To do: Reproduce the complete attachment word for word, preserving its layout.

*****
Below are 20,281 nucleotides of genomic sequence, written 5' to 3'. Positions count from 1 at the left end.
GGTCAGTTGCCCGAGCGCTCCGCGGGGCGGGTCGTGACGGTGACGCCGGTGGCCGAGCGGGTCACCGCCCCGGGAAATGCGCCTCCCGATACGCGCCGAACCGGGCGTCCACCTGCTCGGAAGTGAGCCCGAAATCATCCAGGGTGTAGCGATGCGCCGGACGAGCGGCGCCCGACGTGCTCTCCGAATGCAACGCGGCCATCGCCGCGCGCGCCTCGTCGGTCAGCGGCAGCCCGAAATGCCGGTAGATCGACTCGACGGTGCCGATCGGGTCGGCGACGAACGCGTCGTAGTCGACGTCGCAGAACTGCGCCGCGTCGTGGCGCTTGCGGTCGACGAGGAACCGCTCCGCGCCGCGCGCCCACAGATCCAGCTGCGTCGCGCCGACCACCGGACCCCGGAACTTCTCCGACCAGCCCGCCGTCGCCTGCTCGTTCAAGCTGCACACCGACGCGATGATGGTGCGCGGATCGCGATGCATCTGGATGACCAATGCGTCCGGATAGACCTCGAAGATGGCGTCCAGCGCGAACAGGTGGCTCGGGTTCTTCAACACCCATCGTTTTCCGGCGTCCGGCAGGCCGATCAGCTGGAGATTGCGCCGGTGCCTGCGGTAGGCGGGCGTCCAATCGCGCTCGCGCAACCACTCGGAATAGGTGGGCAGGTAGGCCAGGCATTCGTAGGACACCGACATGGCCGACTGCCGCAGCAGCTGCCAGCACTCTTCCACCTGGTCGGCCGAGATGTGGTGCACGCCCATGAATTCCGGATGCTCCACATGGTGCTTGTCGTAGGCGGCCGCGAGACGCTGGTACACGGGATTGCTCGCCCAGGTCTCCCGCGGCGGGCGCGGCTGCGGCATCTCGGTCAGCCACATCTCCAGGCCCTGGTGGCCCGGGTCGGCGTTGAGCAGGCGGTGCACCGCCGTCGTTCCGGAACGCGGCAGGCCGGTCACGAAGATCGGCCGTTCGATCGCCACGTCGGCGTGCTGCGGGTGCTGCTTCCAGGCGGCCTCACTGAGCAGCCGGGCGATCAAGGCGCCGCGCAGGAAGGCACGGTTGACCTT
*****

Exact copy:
Below are 20,281 nucleotides of genomic sequence, written 5' to 3'. Positions count from 1 at the left end.
GGTCAGTTGCCCGAGCGCTCCGCGGGGCGGGTCGTGACGGTGACGCCGGTGGCCGAGCGGGTCACCGCCCCGGGAAATGCGCCTCCCGATACGCGCCGAACCGGGCGTCCACCTGCTCGGAAGTGAGCCCGAAATCATCCAGGGTGTAGCGATGCGCCGGACGAGCGGCGCCCGACGTGCTCTCCGAATGCAACGCGGCCATCGCCGCGCGCGCCTCGTCGGTCAGCGGCAGCCCGAAATGCCGGTAGATCGACTCGACGGTGCCGATCGGGTCGGCGACGAACGCGTCGTAGTCGACGTCGCAGAACTGCGCCGCGTCGTGGCGCTTGCGGTCGACGAGGAACCGCTCCGCGCCGCGCGCCCACAGATCCAGCTGCGTCGCGCCGACCACCGGACCCCGGAACTTCTCCGACCAGCCCGCCGTCGCCTGCTCGTTCAAGCTGCACACCGACGCGATGATGGTGCGCGGATCGCGATGCATCTGGATGACCAATGCGTCCGGATAGACCTCGAAGATGGCGTCCAGCGCGAACAGGTGGCTCGGGTTCTTCAACACCCATCGTTTTCCGGCGTCCGGCAGGCCGATCAGCTGGAGATTGCGCCGGTGCCTGCGGTAGGCGGGCGTCCAATCGCGCTCGCGCAACCACTCGGAATAGGTGGGCAGGTAGGCCAGGCATTCGTAGGACACCGACATGGCCGACTGCCGCAGCAGCTGCCAGCACTCTTCCACCTGGTCGGCCGAGATGTGGTGCACGCCCATGAATTCCGGATGCTCCACATGGTGCTTGTCGTAGGCGGCCGCGAGACGCTGGTACACGGGATTGCTCGCCCAGGTCTCCCGCGGCGGGCGCGGCTGCGGCATCTCGGTCAGCCACATCTCCAGGCCCTGGTGGCCCGGGTCGGCGTTGAGCAGGCGGTGCACCGCCGTCGTTCCGGAACGCGGCAGGCCGGTCACGAAGATCGGCCGTTCGATCGCCACGTCGGCGTGCTGCGGGTGCTGCTTCCAGGCGGCCTCACTGAGCAGCCGGGCGATCAAGGCGCCGCGCAGGAAGGCACGGTTGACCTT